assuming alpha does not change, e=[hc(alpha)]^(1/2). If h and c both
increase 1000 times, so does e. This super proton would have an
electric charge 1000 times normal and therefore would probably be
surrounded by 1000 electrons. Such a super atom would attract photons
near and far with all the energy transitions each electron can make
which would be sensed by the super proton — which would increase the
flow of information in and out of the supercharged proton soul
particle. Poor Archimedes is not thinking big enough, Z should be
more like 1000 or a million instead of a measly 94 (Plutonium).

Advanced Free Will Theory #2

Suppose that the constants c and h are not universal, unchangeable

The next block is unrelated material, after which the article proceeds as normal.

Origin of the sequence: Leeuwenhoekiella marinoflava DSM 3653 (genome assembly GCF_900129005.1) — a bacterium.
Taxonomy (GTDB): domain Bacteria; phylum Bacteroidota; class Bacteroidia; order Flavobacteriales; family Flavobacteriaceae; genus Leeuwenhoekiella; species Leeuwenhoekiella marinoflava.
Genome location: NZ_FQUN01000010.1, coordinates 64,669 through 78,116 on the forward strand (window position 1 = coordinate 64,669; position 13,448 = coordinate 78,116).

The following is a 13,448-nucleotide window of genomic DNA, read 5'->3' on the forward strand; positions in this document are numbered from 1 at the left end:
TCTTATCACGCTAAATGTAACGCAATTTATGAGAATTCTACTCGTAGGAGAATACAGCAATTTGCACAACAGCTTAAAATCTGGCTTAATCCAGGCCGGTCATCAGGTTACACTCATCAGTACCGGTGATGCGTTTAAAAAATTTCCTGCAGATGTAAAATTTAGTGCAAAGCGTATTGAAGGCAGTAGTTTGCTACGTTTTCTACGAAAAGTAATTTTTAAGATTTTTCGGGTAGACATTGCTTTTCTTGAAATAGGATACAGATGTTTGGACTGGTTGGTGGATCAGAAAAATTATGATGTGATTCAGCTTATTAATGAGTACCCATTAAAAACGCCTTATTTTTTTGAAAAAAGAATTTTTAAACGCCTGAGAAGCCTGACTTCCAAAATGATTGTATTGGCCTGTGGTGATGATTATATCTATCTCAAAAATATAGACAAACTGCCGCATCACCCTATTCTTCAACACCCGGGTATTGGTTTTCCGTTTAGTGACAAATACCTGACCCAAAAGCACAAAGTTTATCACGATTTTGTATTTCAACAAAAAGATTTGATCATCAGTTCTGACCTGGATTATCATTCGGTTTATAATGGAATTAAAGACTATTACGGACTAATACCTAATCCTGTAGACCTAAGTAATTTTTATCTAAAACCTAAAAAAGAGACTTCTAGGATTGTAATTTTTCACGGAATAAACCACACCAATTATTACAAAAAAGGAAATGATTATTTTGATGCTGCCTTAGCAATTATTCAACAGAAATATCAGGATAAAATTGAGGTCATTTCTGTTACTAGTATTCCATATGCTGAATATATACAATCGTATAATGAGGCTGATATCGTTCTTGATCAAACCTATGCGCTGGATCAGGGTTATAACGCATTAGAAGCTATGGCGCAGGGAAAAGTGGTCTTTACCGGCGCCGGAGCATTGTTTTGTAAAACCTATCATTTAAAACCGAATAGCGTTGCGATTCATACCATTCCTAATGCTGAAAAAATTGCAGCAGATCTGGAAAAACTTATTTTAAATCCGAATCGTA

constants but determined primarily by the particle themselves.
Particles might be like the vast number of tiny flower seeds that blow
over the ocean. One out of a million of these flower seeds might land
on a remote island where it can take root and grow into a mature
plant. Particles receive and send out vast amounts of information
every second in the form of virtual and real photons and also
gravitons. Particles also make unpredictable decisions constantly.
Suppose particles are like seed consciousnesses waiting for the rare
occurrence when it will blow onto the equivalent of remote island
where it can blossom. Suppose that protons are like seeds thrown up
in great abundance by the universe so that some might grow into more
mature beings like the universe itself. Under what soil would a
proton change from a low level decision maker to a high level decision